AHA Issues Scientific Statement on Accurate Blood Pressure Readings

  • BP measurements in other settings
    • Measurements conducted by trained pharmacists may be an alternative to HBPM
    • Kiosks used to measure BP often do not have cuffs that fit large arms
  • BP measurement ins pecial populations
    • Children
      • Oscillometric and auscultatory methods are both acceptable for screening BP measurements
      • BP should betaken in the right arm
    • Pregnant patients
      • BP measurement devices need to be validated among pregnant women due to the hemodynamic and vascular changes that occur
      • A systematic review has reported devices that have been validated for pregnant women
    • Obese patients
      • Tronco-conical shaped BP cuffs may be useful.
      • If a patient’s arm circumference exceeds the largest arm cuff available, a thigh cuff can be used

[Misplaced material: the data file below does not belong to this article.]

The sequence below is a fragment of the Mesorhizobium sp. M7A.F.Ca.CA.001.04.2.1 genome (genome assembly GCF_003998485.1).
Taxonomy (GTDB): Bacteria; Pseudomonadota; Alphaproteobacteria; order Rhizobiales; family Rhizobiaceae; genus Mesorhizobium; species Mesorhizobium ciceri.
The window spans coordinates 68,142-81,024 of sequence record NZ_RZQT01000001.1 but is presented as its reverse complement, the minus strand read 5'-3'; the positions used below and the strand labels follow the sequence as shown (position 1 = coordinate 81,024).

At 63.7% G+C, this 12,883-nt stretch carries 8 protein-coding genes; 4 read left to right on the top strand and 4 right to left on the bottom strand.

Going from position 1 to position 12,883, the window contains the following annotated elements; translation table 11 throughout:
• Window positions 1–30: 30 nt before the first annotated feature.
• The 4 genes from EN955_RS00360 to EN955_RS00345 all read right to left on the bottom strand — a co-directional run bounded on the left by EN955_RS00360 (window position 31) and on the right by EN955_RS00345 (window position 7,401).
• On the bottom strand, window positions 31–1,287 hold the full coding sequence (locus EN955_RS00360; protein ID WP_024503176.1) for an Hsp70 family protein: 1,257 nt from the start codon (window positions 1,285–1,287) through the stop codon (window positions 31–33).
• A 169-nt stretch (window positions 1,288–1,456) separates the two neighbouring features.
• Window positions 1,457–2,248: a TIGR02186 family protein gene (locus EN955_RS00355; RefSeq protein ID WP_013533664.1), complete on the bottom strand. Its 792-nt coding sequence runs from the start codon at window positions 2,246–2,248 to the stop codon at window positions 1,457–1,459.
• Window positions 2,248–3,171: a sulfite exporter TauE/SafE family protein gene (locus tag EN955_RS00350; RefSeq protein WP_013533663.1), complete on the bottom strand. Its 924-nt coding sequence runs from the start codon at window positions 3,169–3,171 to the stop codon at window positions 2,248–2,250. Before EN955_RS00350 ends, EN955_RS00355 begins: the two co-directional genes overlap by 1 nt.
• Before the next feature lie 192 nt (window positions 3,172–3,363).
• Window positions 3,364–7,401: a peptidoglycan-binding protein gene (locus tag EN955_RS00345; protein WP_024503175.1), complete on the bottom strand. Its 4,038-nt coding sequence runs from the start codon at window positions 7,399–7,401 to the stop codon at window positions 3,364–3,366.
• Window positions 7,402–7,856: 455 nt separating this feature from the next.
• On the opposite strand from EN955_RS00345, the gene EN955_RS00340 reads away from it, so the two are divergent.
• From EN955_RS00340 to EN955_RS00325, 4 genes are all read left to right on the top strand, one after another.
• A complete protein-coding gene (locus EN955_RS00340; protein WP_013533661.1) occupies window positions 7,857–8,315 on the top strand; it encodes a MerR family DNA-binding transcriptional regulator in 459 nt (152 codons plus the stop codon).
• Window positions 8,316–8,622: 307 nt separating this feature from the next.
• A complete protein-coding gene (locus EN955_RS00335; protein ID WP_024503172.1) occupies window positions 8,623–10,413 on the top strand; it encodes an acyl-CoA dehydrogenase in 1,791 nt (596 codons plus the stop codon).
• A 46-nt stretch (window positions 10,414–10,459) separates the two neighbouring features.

• If a thigh cuff does not fit, BP can be measured at the wrist.
    • Older adults
      • Sitting and standing BP measurements can identify orthostatic hypotension
      • ABPM may identify white-coat hypertension, hypotension in the postprandial state and after awakening in the morning
  • BP variability
    • Short-term BP variability has low reproducibility and is not associated with risk for CVD events
    • Visit-to-visit variability is associated with risk for CVD events
    • Calcium channel blockers and thiazide-type diuretics are associated with lower visit-to-visit variability of BP

“Regardless of the method used to measure BP, initial and ongoing training of technicians and healthcare providers and the use of validated and calibrated devices are critical for obtaining accurate BP measurements,” the researchers wrote.

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Muntner P, Shimbo D, Carey RM, et al. Measurement of blood pressure in humans: a scientific statement from the American Heart Association [published online March 4, 2019]. Hypertension. doi:10.1161/HYP.0000000000000087

This article originally appeared on The Cardiology Advisor